About the wine: This is an exception to the methods explained above as the fermentation is stopped by cooling the must and leaving a low alcohol content (5,5%). This wine shows a delicate nose of pink grapefruit and mandarin. In the mouth it reminds flavors of toffee apple and rhubarb crumble, with a gentle spritzy fizz and a juicy raspberry finish.

Best with: Fruit salads, delicate strawberry cheesecakes or as aperitif at brunch.

Badia a Coltibuono Vin Santo Occhio di Pernice 2004, Italy

Badia a Coltibuono Vin Santo Occhio di Pernice 2004, ItalyAbout the wine: The Occhio di Pernice is the red variant of the Tuscan Vin Santo del Chianti, which is generally made from Trebbiano and Malvasia. In this case the wine is made with Sangiovese, from a selection of the oldest vines from the best hillside vineyards. The wine has an intense amber color, with bright reflections turning to garnet. Its nose is dense, warm and complex, with a perfectly calibrated alcohol and aromas of raisins, dried figs with almonds, citron and candied orange peel, black cherry, hints of rhubarb and herbs. In the mouth it’s rich and silky, but very fresh and absolutely balanced. A small masterpiece of wine.

Best with: Cantuccini as for Tuscan tradition but also with dried fruit desserts or with a good book and some relaxing music.

Dearest Late Harvest Chardonnay 2010, California

Dearest Late Harvest ChardonnayAbout the wine: A promising nose of butterscotch, fig, mango and candied apple. In the mouth, the apple, the butterscotch and the mango flavors come back dominating this luscious dessert wine with a surprising balanced acidity and delicate alcoholic warmth. A long aftertaste.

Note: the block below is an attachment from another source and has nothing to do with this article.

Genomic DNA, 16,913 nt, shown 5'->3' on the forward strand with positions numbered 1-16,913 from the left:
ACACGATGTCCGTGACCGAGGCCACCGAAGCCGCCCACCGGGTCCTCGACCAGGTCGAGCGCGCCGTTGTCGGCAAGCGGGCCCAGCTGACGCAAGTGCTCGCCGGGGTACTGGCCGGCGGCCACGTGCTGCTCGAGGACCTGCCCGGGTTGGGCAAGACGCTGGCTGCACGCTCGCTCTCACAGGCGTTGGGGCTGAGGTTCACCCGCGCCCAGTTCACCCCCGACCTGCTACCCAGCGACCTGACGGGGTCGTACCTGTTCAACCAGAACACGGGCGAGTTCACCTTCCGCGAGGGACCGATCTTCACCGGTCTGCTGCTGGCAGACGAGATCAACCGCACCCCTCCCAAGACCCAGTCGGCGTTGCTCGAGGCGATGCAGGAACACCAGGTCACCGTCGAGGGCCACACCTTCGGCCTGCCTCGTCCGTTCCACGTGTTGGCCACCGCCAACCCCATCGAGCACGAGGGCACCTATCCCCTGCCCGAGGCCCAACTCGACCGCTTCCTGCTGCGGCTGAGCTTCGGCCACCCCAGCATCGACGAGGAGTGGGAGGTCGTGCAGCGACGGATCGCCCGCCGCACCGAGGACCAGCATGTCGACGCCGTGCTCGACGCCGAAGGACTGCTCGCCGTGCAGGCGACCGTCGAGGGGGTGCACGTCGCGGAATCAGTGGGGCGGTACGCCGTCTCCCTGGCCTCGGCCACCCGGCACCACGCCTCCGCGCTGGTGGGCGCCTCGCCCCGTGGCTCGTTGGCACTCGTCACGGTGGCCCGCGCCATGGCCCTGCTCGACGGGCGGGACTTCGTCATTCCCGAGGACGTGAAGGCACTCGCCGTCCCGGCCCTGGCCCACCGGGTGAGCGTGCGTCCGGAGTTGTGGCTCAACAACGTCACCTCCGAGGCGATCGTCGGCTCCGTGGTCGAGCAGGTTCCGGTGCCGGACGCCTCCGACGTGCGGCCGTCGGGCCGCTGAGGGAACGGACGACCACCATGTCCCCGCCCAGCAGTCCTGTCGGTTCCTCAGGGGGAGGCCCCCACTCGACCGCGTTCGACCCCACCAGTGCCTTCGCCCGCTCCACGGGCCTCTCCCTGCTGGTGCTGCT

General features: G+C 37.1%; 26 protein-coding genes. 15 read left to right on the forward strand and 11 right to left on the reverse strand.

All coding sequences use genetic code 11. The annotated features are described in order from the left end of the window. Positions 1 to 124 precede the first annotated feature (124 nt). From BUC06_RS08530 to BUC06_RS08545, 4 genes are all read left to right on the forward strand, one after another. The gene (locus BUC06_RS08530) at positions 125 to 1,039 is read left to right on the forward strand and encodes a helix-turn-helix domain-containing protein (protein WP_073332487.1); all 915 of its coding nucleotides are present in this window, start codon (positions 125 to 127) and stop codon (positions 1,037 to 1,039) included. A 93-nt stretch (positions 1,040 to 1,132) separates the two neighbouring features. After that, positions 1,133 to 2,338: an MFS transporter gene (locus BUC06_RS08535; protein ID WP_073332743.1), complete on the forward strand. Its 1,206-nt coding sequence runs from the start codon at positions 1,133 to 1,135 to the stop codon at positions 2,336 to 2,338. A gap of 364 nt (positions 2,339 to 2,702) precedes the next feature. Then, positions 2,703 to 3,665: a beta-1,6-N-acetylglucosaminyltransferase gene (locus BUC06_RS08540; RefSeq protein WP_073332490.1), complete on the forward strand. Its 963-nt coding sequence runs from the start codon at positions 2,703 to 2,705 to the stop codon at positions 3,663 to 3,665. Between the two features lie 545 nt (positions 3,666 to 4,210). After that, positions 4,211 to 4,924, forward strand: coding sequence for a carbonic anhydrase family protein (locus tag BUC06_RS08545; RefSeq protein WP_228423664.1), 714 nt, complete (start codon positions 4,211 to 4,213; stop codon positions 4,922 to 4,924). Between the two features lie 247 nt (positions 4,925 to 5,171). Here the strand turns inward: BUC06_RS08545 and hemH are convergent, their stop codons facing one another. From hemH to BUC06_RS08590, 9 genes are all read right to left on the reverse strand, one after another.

Best with: Blue cheese, crème brulee, as well as fruit pies and tarts.

Chateau Coutet Sauternes Barsac 2009, France

Chateau Coutet Sauternes Barsac 2009, FranceAbout the wine: Fresh and vibrant with aromas of white flowers, citrus, honey and vanilla that develop over time with the appearance of spices and candied fruit. A great wine produced by an historic producer.

Best with: Foie Gras, blue cheese, crème brulee and crème caramel

Chapoutier Banyuls 2012, France

Chapoutier BanyulsAbout the wine: The nose is filled with dried fruits, orange peel and black pepper. In the mouth, it is rich and layered with dried plum, baking spices and dark chocolate flavors. Exceptionally age-worthy.

Best with: red fruit or chocolate desserts

Inniskillin Riesling Icewine 2012, Canada

Inniskillin Riesling Icewine 2012About the wine: This nectar coming directly from the Niagara peninsula in Canada has aromatic notes of fresh orange, sweet spices, lemon and lime. On the palate it’s rich and elegant with concentrated flavors of stone fruit and a hint of clove. Its vibrant acidity is perfectly balanced by a great texture.

Best with: lemon or lime meringue pie.

Donnafugata Ben Rye 2012, Italy

Donnafugata Ben Rye 2012, ItalyAbout the wine: This wine produced on the windy shores of the island of Pantelleria has an ample and round bouquet with aromas of apricots and candied orange peel on a background of aromatic herbs. On the palate, it’s luscious but well balanced by a crisp acidity and an amazing length.

Best with: bread and butter pudding or fruit crumble